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Obsidian making Fallout: New Vegas


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Do we have a winner?

 

https://twitter.com/jesawyer

 

fats domino - my blue heaven (owns) http://tinyurl.com/colld8

about 1 hour ago from web

 

 

hmmm I kinda like it. Doesn't give off a Vegas vibe. But good nonetheless.

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Speaking of history, I was surprised by my ignorance about Las Vegas. If Obsidian stay royal to 1950's Las Vegas, which was at the beginning of modernization, it merely had 64,405 people even at 1960. Even a brief search on the net shows this. :) However, I wonder how many people think that it suites the image of the city established by now. Indeed, it's misconception but...in FO world are full of misconceptions about radiation poisoning... :lol:

 

Wow...it's getting hard to catch up with these threads...

An overland map that behaves a bit like Google Earth, where you set your destination on the Pipboy, and the camera backs away from the PC in a rising arc towards the new location. The player sees a red line tracing the 3d topography of the land (and a traveling PC at first ~and in the end), while a day counter rapidly ticks off the hours of the trip. (This would pause and shoot straight down to the current location if a random encounter occurred, and the PC will have a fight/sight/or passive encounter).

A hybrid of the quick-travel and a modernized FO 1/2 map, then.

 

I'm not sure if anyone has posted this yet, but there is a F3 mod that adds a F1/2 style world map, taking you to different worldspaces at different locations, car, foot, and water travel, random encounters. It's more of a modders resource, so I'm not sure if anyone has actually put it to use yet, but it's nice to know that it's possible.

 

http://www.fallout3nexus.com/downloads/file.php?id=3157

Thanks for the info. Of course, some people must have the same idea.

 

You know what would be cool, replacing the mounts, which are still in the engine, with a beat up motorcycle or something like that.

The lead designer is a carnu... fond of automobiles, so, it could be interesting. Then again, I guess the reason why we tend to think automobiles should be able to run post-apocalyptic road is Mad Max movie. Even about tougher vehicles which can survive Paris Dakar Rally, how could they keep them in a good shape? Well, the same thing goes to firearms as J.E. Sawyer implied. If it fine with Mad Max, then, probably, it would be fine with FO, I guess.

 

So long as Bethesda doesn't sell DLCs that involves an upgraded bike armed with missle launcher with nuke warheads and lazer beamz with twin miniguns that shoots $400 dollar worth of a single .50 caliber bullet.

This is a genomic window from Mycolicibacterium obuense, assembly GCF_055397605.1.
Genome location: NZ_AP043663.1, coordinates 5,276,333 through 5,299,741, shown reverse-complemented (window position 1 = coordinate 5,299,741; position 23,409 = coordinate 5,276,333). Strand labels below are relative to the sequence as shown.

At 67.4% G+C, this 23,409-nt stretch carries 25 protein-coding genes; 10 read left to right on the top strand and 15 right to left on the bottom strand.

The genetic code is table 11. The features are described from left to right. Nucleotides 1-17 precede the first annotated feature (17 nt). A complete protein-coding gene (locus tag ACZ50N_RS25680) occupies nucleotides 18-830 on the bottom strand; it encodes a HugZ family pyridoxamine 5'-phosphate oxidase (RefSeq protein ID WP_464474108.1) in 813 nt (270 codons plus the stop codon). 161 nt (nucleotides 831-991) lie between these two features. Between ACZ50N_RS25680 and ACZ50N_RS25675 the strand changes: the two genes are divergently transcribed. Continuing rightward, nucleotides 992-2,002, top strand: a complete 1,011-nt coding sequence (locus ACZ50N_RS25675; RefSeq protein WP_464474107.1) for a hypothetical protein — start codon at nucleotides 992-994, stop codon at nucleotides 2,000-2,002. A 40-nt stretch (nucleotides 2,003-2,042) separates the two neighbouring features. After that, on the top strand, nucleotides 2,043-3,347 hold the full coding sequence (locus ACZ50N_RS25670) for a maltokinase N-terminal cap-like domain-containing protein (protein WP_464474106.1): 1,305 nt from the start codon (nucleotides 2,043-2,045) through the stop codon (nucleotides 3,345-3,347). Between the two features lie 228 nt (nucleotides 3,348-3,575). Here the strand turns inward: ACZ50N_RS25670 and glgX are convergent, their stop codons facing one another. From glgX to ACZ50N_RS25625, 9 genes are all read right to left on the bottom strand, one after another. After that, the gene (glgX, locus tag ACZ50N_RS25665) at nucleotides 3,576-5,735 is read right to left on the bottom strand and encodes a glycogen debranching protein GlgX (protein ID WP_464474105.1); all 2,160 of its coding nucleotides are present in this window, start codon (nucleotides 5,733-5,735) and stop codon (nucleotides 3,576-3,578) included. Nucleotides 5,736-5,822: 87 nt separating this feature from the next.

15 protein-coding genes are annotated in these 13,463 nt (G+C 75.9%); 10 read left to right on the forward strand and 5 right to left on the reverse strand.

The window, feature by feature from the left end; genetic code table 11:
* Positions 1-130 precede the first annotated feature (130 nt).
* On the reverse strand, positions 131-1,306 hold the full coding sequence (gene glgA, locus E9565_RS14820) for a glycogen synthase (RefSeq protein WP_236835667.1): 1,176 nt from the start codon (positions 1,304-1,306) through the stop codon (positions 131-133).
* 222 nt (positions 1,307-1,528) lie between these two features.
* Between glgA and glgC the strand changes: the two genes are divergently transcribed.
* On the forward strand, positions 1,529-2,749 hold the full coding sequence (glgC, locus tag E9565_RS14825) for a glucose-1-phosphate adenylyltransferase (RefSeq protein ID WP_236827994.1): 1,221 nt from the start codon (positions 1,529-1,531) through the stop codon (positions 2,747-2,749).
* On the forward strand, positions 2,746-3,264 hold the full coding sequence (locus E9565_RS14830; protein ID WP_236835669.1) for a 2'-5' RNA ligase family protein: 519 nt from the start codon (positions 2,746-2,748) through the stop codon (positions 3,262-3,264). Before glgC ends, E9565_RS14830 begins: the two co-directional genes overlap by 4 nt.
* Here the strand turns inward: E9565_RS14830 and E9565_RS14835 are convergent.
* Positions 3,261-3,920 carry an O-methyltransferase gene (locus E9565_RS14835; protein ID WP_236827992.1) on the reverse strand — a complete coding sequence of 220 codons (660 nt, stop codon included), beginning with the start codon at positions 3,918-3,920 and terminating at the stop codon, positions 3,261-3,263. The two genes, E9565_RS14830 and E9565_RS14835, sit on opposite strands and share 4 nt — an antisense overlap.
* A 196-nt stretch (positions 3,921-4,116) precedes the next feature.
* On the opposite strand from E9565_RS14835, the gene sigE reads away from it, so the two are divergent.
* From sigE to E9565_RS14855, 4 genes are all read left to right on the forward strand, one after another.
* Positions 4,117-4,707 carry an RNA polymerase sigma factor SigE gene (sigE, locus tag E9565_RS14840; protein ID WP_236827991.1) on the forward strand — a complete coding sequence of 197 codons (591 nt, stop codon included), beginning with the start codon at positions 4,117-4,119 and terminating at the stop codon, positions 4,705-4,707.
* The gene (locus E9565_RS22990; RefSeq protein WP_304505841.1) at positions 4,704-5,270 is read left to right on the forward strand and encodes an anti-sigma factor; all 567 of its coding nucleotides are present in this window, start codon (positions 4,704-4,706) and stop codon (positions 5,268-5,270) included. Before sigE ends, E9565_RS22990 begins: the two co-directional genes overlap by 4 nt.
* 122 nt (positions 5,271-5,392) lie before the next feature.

Do you mean something like a motor-cycle armor? :p

 

If you have a desert, you probably have a half-withered road (if you start in some sort of civilized area, which I assume you will). The road might lead into the desert, and all you can see is kilometer after kilometer of sand and a mountain range on the horizon.. except for a small dot in the distance along the road. When you bring out your binoculars, you notice an abandoned gas station a few kilometers away.. and so you start walking.. and the game is on.

 

That is how I would start the game if I had to start it in a desert. Make people walk to that gas station, find an abandoned motorcycle (or Humvee or any other vehicle), let the players play almost an adventure game trying to assemble the vehicle to working conditions, let them drive it along the road and end up in Vegas (or lost in the desert if they choose that path).

 

Huge map, not much combat (perhaps a few sand worms along the road), lots of tiny quests in the starting suburb/village/house, even more tiny quests in the gas station, and then it's off to Vegas where the real adventure begins, (I assume).

Both classic FO started from humble beginning...so, it seems to be O.K. but I wonder it doesn't scare off modern gamers too much. In fact, Chris Avellone mentioned that the slow beginning was one of the failure in Planescape: Torment in one of his recent interviews. Alternatively, S.T.A.L.K.E.R. did quite a nice job to make the players feel the map larger than it really is, I think, if we avoid the overland map approach. o:)

 

There's always a point to talking about what you like/don't like, but we can't discuss the direction we're taking with the game yet.

If you'd like to enjoy honeymoon with Bethesda, then, it's O.K. I guess everybody here would like to see the game is shipped. :lol:

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Right now I'm wondering if I should buy Fallout 3.

Hey now, my mother is huge and don't you forget it. The drunk can't even get off the couch to make herself a vodka drenched sandwich. Octopus suck.